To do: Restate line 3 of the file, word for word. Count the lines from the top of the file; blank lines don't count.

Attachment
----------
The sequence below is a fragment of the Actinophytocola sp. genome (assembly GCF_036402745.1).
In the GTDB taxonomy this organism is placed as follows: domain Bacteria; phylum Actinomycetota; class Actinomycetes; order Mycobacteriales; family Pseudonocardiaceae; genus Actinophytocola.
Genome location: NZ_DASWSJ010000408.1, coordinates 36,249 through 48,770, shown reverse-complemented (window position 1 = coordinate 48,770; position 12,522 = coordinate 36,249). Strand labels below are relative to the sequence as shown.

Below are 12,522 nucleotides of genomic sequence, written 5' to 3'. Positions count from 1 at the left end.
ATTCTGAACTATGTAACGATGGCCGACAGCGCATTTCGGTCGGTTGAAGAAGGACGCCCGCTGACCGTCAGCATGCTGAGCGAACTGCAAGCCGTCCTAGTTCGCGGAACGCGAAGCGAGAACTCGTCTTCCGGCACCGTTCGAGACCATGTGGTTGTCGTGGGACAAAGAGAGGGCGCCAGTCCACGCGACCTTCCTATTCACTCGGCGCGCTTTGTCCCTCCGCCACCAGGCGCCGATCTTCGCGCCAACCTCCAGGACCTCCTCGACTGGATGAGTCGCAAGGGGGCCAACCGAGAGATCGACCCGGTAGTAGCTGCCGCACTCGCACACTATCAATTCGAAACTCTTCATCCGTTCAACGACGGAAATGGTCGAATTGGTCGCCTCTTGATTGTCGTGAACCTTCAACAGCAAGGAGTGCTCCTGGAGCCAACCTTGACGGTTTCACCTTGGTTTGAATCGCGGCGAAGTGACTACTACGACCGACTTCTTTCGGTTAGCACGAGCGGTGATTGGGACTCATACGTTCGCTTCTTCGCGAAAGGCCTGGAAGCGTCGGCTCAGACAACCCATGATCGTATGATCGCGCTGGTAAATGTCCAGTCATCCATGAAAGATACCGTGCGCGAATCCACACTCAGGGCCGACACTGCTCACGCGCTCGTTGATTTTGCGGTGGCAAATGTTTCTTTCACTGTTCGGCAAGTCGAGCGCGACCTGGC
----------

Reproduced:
Genome location: NZ_DASWSJ010000408.1, coordinates 36,249 through 48,770, shown reverse-complemented (window position 1 = coordinate 48,770; position 12,522 = coordinate 36,249). Strand labels below are relative to the sequence as shown.